# Why does Bellman-Ford algorithm use < rather than ≤?

The Bellman-Ford Algorithm uses a less-than symbol rather than a less-than-or-equal-to symbol. How does this identify that there is a negative cycle?

For instance, say I have the below example going from initialization state through the first iteration and on to the second.

Initial state

    (0)S----(1)----B(inf)
\         /
(1)    (-1)
\     /
\   /
C(inf)


First phase

...Check edges...
S->B
D[S] + 1 < D[B] = 0 + 1 < inf => True => Update D[B]

B->C
D[B] + (-1) < D[C] = 1 + (-1) < inf => True => Update D[C]

(0)S----(1)----B(1)
\         /
(1)    (-1)
\     /
\   /
C(0)


Second phase when checking for negative cycles

...Check edges...
...Skipping to check B->C...
B->C
D[B] + (-1) < D[C] = 1 + (-1) < 0 => False

(0)S----(1)----B(1)
\         /
(1)    (-1)
\     /
\   /
C(0)


Shouldn't the last check between B->C be true to detect the negative cycle? i.e. Shouldn't we use less-than-or-equal-to (≤) rather than (<)?

• The cycle you given has weight 1+1+(-1)=1, which is positive... – xskxzr Sep 14 at 3:55
• Thank you for pointing that out. It appears I didn't fully understand what a negative cycle meant. – alex Sep 14 at 15:47

First of all, let me clarify a few points about your example:

• Bellman-Ford-Moore consists of two phases, stages or steps, each one consisting of a number of iterations as they are implemented with loops. The first phase computes the cost of the shortest-path to reach each vertex from the start vertex and it consists of two nested loops; the second one consists of a single loop which checks whether there are negative cycles or not. I mention this because it seems to me that you refer to the phases as iterations.
• Let me also note that in the first phase you skip the evaluation of reaching $$S$$ from $$C$$. I assume you just simply avoid making the computation because it is pointless for exemplifying your case, but let me just highlight that Bellman-Ford-Moore would also perform that evaluation. By the way, it is unclear whether you are considering a directed or undirected graph. I just assumed it is directed: $$S\rightarrow B\rightarrow C\rightarrow S$$.
• As noted in the comments by xskxzr, there is no negative cycle in your exmaple. A negative cycle is defined as a path which starts and ends in the same vertex whose overall cost (defined as the sum of all edge costs) is strictly negative. In your case, there is only one cycle from $$S$$ to it, but it has a cost which is is strictly positive: $$c(S, B) + c(B, C) + c(C,S)=1-1+1=1>0$$.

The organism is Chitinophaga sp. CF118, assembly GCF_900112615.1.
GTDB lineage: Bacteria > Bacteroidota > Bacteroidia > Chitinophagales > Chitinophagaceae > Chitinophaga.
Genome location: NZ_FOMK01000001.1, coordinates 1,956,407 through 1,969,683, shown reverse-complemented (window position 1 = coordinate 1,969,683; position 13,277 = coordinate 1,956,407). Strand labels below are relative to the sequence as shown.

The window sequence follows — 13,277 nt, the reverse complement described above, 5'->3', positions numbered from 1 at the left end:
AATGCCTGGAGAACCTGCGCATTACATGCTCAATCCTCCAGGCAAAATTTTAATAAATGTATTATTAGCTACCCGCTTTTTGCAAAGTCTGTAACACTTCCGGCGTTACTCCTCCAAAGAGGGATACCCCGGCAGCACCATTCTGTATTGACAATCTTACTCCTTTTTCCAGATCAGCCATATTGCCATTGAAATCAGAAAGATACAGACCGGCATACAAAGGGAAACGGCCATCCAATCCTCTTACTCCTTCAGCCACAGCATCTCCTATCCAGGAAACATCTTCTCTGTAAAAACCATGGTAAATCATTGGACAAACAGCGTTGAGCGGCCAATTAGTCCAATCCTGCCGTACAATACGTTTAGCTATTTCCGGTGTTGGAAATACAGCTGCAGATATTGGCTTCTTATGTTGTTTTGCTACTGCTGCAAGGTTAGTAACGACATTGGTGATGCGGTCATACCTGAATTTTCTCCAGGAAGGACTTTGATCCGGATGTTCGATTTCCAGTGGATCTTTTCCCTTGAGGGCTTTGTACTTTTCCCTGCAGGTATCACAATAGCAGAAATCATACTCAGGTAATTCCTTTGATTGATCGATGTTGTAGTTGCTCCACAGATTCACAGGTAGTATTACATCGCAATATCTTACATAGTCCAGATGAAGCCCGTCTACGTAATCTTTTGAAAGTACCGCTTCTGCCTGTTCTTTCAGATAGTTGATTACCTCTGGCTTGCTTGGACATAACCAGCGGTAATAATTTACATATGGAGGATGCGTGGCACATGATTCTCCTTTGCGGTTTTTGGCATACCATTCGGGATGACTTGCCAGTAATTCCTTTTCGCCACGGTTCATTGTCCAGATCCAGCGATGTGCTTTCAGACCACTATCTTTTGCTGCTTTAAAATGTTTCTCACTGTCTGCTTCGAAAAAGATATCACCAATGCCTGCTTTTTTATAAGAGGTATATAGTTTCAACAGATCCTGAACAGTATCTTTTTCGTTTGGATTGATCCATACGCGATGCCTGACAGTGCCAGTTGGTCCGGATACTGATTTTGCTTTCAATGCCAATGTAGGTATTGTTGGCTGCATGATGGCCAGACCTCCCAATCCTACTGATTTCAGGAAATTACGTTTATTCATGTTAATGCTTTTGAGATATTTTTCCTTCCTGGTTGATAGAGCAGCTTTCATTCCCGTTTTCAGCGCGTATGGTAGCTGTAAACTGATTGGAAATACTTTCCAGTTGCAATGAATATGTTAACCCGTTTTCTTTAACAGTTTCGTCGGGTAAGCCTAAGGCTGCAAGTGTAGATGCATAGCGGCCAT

I mention these points only to make the answer clearer (if possible) and more useful to other readers.

I will try now to address your question. Once the first phase is over, the distance of the shortest-path from the start vertex $$S$$ to all other vertices in your graph has been already computed. Let $$d_i$$ denote the cost of the shortest path from $$S$$ to the $$i$$-th vertex.

Consider now any vertex of your graph, $$v_i$$, and all incident edges to it. Clearly, at least one should be in the shortest-path from $$S$$, whereas all the others should not. Take any vertex $$u$$ which has an edge from it to $$v_i$$:

• If the edge $$\langle u, v_i\rangle$$ is part of the optimal path from $$S$$ to $$v_i$$ then clearly $$d_u + c(u, v_i)=d_{v_i}$$
• Otherwise, $$d_u + c(u, v_i)>d_{v_i}$$ as this is not part of the optimal path.

Thus, when starting the second phase (for detecting negative cycles), there is at least one edge for each vertex for which equality holds without the presence of negative cycles! This is just a consequence of the definition of shortest-path as shown above. This observation precludes the usage of $$\leq$$ for detecting cycles, as equality holds without negative cycles.

Let us now consider the case of negative cycles. Their essential property is that they decrease the value of reaching its final vertex indefinitely (as crossing it again would reduce the cost to reach its end vertex), i.e., negative cycles strictly decrease the cost of reaching its end vertex and hence, the only way $$d_u + c(u, v_i) < d_{v_i}$$ is because there is at least one negative cycle.

In your specific example, make $$c(C,S)=-1$$. Now you have a negative cycle from $$S$$ to itself. Clearly, once the first phase is over, the cost of the shortest distances computed by Bellman-Ford-Moore would be: $$d_S = -2, d_B = 0, d_C = -1$$. I assume the following order of edges: $$\langle S, B\rangle$$, $$\langle B, C\rangle$$ and $$\langle C, S\rangle$$ and recall that the first phase is ran as many times as edges minus 1, i.e., twice in your example. So far, after the first iteration (which considers updating the target vertex of all edges in the order given above) of the first phase $$d_S = -1, d_B = 1, d_C = 0$$. Because Bellman-Ford-Moore dictates to run the first phase as many times as vertices minus one (the reason beig that the costs computed in the previous iteration should be propagated to the longest path whose number of edges is upper bounded by the number of vertices minus 1), a second iteration of the first phase is conducted and the cost of the shortest-path to all vertices gets decremented again, $$d_S = -2, d_B = 0, d_C = -1$$.

Next, when running the second phase it turns out that $$d_S + c(S,B) = -2 + 1 = -1 < d_B = 0$$ which reveals the presence of the negative cycle using $$<$$.

Hope this helps,

• Thank you for a very well thought out answer! Updated my question wordings to use phase instead of iteration. I have one confusion in your answer though. In your last paragraph you wrote "The cost of the shortest distances would be d_{S} = -1. I don't see how the distance to itself would be -2? – alex Sep 14 at 15:53
• I edited the last paragraph. The reason is that with a graph with three vertices the first phase shall be ran twice ($|V|-1$) – Carlos Linares López Sep 14 at 16:55